stdClass Object
(
    [ID] => 16691
    [post_author] => 16
    [post_date] => 2016-03-08 13:27:55
    [post_date_gmt] => 2016-03-08 13:27:55
    [post_content] => Gather ‘round me, gather ‘round me,
I’ll tell you of great victory!

I’ve walked the field of Agincourt,
seen polished mail and glinting blade,
the bows in hands of men who end,
this war that’s raged one hundred years!

O France!
The mangy lion – sallow, grey,
bedraggled mane and rotting gums,
and bulging eyes, a true mad king,
and arrows stuck in black paw pads!

O England!
The sparrow with silver sword beak,
and feathers loose from flood and plague,
small in number but strong in force,
wings beating strong with fiercest pride!

King Henry, golden, sitting proud,
atop his steed, raised one great hand;
great silence fell across our field,
sunset blazing, each breath bated –

And it began!

The lion may be thrice the size,
but sparrows know just where to strike –
France fell! As to a farmer’s scythe,
and England sang its song of pride!

Remember, here, this victory,
sing your freedom, dance, rejoice,
your mother’s mother could not see
that this day would e’er come to pass!

But remember, too –

I’ve told you now, I’ve brought this news,
I too walked through the hero’s field,
so be sure not to cast aside,
your one and only Troubadour.
    [post_title] => The Troubadour's Song
    [post_excerpt] => 
    [post_status] => publish
    [comment_status] => closed
    [ping_status] => closed
    [post_password] => 
    [post_name] => the-troubadours-song-2
    [to_ping] => 
    [pinged] => 
    [post_modified] => 2016-11-17 12:33:20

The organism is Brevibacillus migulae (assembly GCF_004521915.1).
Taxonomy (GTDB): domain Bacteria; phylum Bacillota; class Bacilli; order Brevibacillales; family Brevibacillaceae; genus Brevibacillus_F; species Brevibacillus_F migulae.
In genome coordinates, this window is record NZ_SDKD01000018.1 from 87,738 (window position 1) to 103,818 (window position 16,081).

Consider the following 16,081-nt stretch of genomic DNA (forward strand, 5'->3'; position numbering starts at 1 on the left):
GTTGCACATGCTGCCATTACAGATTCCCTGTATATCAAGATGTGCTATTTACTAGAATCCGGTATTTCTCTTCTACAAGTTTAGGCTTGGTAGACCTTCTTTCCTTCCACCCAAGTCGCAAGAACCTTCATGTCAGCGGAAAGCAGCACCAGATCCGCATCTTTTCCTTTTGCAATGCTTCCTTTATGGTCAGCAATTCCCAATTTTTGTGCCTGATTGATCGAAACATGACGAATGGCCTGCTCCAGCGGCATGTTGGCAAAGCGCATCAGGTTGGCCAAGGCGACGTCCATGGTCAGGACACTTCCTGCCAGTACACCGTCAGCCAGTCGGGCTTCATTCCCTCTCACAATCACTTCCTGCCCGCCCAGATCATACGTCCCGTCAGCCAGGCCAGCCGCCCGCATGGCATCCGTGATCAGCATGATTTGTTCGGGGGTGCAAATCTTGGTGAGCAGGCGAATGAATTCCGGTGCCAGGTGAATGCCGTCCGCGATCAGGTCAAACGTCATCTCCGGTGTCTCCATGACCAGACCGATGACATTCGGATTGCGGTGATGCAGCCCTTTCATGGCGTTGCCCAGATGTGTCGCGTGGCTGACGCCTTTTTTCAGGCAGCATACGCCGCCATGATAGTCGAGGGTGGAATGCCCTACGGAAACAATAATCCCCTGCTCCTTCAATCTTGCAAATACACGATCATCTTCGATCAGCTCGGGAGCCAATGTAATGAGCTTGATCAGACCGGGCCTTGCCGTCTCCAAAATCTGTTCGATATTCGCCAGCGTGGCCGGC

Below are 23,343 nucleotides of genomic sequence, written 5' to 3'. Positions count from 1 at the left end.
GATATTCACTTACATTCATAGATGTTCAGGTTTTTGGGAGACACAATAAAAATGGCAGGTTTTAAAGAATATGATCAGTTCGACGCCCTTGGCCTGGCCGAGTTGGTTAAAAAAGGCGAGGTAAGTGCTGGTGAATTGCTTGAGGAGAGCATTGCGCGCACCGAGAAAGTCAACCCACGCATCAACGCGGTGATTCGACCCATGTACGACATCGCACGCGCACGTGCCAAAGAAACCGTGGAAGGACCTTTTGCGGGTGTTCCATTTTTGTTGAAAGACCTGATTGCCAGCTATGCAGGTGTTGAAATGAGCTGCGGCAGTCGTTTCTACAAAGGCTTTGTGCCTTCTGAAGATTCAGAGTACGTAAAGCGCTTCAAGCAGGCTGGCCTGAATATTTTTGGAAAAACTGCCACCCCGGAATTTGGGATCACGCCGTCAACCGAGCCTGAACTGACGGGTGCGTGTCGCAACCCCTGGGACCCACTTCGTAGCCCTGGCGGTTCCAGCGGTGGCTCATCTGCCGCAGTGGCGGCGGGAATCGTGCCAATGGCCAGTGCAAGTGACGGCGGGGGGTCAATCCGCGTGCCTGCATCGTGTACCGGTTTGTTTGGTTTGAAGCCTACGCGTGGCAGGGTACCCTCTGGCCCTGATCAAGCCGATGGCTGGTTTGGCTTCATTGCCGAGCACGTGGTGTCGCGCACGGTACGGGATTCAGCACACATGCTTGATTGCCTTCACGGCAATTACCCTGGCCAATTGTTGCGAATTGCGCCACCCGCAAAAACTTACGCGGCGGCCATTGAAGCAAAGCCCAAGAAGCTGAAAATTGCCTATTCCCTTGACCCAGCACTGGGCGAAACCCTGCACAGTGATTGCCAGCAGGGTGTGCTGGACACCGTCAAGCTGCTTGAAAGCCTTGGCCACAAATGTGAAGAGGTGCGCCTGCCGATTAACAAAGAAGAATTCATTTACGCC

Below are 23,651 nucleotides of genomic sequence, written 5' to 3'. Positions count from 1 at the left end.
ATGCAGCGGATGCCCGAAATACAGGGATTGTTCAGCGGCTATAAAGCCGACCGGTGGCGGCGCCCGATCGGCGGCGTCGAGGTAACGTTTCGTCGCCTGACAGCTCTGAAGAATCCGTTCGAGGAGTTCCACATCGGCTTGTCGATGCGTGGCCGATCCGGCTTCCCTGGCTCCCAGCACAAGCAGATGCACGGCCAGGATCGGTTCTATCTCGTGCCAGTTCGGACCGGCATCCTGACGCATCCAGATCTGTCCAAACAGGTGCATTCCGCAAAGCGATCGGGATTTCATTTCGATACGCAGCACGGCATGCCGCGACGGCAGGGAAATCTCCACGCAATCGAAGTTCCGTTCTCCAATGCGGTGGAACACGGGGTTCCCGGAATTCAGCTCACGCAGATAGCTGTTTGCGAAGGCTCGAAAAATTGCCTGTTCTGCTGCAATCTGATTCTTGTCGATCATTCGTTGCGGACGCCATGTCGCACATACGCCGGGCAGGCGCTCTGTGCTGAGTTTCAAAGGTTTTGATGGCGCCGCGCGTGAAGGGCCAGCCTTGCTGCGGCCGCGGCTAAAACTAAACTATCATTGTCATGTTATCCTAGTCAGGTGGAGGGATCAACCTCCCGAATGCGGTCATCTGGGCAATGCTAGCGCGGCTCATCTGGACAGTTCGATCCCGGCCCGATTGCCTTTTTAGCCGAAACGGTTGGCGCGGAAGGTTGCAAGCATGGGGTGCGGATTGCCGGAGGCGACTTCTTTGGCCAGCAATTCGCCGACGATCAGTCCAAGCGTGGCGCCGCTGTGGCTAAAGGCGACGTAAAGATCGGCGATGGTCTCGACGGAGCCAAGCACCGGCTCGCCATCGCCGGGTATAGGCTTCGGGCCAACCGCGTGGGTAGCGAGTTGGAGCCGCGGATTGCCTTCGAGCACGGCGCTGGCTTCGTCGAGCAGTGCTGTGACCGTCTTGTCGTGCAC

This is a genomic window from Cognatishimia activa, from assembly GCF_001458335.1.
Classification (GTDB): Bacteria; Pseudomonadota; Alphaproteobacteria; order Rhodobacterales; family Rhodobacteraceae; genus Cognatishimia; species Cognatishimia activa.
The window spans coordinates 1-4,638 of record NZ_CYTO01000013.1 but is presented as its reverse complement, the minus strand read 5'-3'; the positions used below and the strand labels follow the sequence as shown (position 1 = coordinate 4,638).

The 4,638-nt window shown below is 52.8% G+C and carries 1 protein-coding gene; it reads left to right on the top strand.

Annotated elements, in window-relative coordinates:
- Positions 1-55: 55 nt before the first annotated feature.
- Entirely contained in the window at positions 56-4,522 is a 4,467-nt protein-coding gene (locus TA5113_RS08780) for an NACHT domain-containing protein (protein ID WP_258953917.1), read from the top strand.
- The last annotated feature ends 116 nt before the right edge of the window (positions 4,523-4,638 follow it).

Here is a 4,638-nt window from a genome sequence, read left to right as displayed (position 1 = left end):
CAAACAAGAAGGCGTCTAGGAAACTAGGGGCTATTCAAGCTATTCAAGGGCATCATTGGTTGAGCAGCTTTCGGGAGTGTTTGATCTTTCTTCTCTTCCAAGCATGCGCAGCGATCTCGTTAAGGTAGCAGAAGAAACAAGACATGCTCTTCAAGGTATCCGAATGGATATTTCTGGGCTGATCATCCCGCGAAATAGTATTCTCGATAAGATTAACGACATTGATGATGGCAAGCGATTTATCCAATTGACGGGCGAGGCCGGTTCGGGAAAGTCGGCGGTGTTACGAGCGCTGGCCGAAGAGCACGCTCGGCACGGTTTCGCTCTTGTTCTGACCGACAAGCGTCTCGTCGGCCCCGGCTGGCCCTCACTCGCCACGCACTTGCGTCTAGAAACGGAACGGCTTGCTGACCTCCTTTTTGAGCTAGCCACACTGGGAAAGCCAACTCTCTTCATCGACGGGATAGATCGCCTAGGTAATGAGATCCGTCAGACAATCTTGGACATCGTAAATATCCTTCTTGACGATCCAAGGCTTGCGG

[post_modified_gmt] => 2016-11-17 12:33:20
    [post_content_filtered] => 
    [post_parent] => 0
    [guid] => http://poems.poetrysociety.org.uk/?post_type=poems&p=16691
    [menu_order] => 0
    [post_type] => poems
    [post_mime_type] => 
    [comment_count] => 0
    [filter] => raw
    [meta_data] => stdClass Object
        (
            [wpcf-published-in] => 
            [wpcf-date-published] => 2016
            [wpcf-summary-description] => This poem was commended in the secondary category in the Agincourt 600 Poetry Competition on Young Poets Network (YPN) in 2016.
            [wpcf-rights-information] => 
            [wpcf-poem-award] => Commended (secondary category), Agincourt 600 Poetry Competition
            [wpcf_pr_belongs] => 
        )

    [poet_data] => stdClass Object
        (
            [ID] => 16685
            [forename] => 
            [surname] => 
            [title] => Nirvana Yarger
            [slug] => nirvana-yarger
            [content] => Nirvana is a commended poet in the 2016 Young Poets Network August Challenge #1. She is also commended in the secondary category of the Agincourt 600 Poetry Competition on Young Poets Network.
        )

)
stdClass Object
(
    [ID] => 16685
    [forename] => 
    [surname] => 
    [title] => Nirvana Yarger
    [slug] => nirvana-yarger
    [content] => Nirvana is a commended poet in the 2016 Young Poets Network August Challenge #1. She is also commended in the secondary category of the Agincourt 600 Poetry Competition on Young Poets Network.
)

The Troubadour’s Song

Nirvana Yarger

Gather ‘round me, gather ‘round me,
I’ll tell you of great victory!

I’ve walked the field of Agincourt,
seen polished mail and glinting blade,
the bows in hands of men who end,
this war that’s raged one hundred years!

O France!
The mangy lion – sallow, grey,
bedraggled mane and rotting gums,
and bulging eyes, a true mad king,
and arrows stuck in black paw pads!

O England!
The sparrow with silver sword beak,
and feathers loose from flood and plague,
small in number but strong in force,
wings beating strong with fiercest pride!

King Henry, golden, sitting proud,
atop his steed, raised one great hand;
great silence fell across our field,
sunset blazing, each breath bated –

And it began!

The lion may be thrice the size,
but sparrows know just where to strike –
France fell! As to a farmer’s scythe,
and England sang its song of pride!

Remember, here, this victory,
sing your freedom, dance, rejoice,
your mother’s mother could not see
that this day would e’er come to pass!

But remember, too –

I’ve told you now, I’ve brought this news,
I too walked through the hero’s field,
so be sure not to cast aside,
your one and only Troubadour.